Decision soon on Bangsar stalls

Some of the stalls at Lucky Garden that were asked to close and clean up their premises resumed business yesterday.

KUALA Lumpur mayor will decide next week if Lucky Garden Hawker Centre traders can continue doing business at Lorong Ara Kiri 3, Bangsar.

Datuk Nor Hisham Ahmad Dahlan said Kuala Lumpur City Hall (DBKL) would call all stakeholders to give their input on long-standing problems relating to the stalls at a meeting next week.

He said representatives from residents associations, businesses and traders from the hawker centre would be given the opportunity to air their concerns to DBKL officers from the petty traders and licensing as well as the health and environment departments.

“At the end of the day, if they are unable to come up with a solution or at least a compromise, I will decide on the matter.

“It may not be the best decision for some people, but I promise you that it will be the best decision for everyone,” said Nor Hisham.

It is learnt that the absence of toilet facilities at the hawker centre will also be discussed at the meeting.

On Monday, five stalls at the hawker centre and one restaurant in the area were ordered to close for two weeks until Feb 24.

They were directed to carry out out a clean-up by the Federal Territory Health Department (JKWP) for violating regulations under the Food Act 1983.

Department director Dr Param Jeeth Singh ordered the closure in light of the coronavirus outbreak.

However, several stalls, including one popular for its fish head curry, resumed business yesterday after cleaning up their premises on Wednesday.

The JKWP allowed them to operate as they had complied with the hygiene and sanitary conditions.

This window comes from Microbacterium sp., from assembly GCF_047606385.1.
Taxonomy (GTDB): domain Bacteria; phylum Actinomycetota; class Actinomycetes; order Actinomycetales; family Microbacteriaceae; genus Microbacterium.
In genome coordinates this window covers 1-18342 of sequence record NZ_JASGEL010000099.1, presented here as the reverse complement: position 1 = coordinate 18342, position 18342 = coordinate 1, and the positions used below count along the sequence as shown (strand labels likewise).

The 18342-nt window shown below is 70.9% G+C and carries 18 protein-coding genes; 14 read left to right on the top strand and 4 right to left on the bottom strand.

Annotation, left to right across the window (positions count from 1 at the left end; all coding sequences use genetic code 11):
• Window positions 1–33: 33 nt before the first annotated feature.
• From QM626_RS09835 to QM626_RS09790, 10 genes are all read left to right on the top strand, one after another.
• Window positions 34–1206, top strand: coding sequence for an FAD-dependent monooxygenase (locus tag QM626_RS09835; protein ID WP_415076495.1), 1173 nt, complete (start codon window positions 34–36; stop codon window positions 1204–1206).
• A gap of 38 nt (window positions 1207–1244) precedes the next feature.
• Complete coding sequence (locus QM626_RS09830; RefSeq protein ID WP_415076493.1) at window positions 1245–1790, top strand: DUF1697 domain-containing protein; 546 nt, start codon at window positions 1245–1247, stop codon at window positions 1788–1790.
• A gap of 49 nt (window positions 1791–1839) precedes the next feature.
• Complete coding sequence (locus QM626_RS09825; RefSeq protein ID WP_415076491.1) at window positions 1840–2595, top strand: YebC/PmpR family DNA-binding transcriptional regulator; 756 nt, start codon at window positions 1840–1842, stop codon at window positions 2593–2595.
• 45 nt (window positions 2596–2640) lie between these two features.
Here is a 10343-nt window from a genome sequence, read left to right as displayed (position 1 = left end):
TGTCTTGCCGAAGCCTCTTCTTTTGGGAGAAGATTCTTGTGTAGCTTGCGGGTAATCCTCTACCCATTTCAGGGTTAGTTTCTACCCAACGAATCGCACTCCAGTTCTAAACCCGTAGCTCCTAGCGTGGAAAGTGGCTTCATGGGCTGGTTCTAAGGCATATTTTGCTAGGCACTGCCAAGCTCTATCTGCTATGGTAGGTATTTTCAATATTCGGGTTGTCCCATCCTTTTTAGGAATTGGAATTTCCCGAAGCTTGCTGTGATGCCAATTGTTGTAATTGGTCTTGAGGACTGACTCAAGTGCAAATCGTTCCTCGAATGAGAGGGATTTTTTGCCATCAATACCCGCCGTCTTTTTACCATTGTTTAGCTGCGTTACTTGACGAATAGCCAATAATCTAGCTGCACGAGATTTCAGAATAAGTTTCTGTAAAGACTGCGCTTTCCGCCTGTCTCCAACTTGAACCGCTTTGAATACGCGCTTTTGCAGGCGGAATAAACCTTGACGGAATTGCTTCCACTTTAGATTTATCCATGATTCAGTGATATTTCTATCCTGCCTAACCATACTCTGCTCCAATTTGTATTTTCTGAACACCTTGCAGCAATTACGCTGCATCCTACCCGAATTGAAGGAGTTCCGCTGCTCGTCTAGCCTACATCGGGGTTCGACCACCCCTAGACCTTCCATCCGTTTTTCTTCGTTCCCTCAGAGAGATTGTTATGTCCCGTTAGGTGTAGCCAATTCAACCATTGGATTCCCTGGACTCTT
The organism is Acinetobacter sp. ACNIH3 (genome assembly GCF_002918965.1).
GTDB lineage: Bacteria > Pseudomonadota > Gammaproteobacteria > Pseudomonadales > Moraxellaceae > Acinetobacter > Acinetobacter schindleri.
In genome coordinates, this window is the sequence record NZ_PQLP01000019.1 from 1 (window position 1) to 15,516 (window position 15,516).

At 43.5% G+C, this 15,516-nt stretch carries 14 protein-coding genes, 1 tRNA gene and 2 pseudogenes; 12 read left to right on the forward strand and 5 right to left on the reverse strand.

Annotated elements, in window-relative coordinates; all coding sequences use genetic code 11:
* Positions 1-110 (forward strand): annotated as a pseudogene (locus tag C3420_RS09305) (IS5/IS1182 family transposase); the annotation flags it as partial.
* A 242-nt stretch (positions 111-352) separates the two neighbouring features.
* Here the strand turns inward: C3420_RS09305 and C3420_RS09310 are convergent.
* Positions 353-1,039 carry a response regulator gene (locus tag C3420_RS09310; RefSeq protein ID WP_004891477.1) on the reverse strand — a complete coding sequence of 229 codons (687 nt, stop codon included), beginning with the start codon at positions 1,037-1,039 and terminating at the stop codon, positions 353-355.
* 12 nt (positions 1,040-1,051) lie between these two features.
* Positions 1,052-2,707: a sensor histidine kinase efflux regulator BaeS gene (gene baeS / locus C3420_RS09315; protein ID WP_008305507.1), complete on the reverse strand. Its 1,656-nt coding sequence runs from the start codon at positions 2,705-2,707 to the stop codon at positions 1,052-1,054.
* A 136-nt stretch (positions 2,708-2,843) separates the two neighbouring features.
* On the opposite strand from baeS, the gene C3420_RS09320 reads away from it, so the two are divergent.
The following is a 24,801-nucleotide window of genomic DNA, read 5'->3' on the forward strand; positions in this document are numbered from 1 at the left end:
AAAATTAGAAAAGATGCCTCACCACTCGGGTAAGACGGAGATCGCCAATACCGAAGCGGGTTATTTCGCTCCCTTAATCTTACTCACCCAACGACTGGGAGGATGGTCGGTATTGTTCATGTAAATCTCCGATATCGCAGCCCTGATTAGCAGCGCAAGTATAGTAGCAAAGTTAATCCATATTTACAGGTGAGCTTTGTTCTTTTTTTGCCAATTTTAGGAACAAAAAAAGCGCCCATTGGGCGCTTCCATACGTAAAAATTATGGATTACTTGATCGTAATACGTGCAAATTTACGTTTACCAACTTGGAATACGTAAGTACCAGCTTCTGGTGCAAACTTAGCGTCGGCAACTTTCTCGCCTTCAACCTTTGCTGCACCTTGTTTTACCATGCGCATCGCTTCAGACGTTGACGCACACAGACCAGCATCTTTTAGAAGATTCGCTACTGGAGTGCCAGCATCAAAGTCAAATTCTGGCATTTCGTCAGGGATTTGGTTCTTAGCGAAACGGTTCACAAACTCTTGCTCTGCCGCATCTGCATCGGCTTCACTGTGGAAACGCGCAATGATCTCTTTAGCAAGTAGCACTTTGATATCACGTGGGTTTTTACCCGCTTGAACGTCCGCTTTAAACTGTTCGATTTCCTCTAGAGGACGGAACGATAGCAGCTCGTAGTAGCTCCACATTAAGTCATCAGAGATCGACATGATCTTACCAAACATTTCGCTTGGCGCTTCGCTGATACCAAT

For years, Lucky Garden residents have complained about poor hygiene conditions at the hawker centre.

Their grouses include stall workers and patrons openly urinating into drains as there are no toilet facilities for them at the hawker centre.

The hawkers are also accused of disposing of rubbish indiscriminately, with bins located close to cooking areas.

Nor Hisham said he was aware that the relocation of the hawker centre at its current site in Lorong Ara Kiri 3 was supposed to be for six months, and it had now been 20 years.

He added that there was no political interference in solving the problem, but rather a “lack of manpower and willpower.”

“Feedback from my enforcement team is that it is a challenge to control traffic in the area and to penalise motorists who double- and triple-park there.

“My personal opinion is that people who are given the opportunity by DBKL to do business and earn a decent living, should do the right thing by moving into proper premises once they become very popular,” he said.

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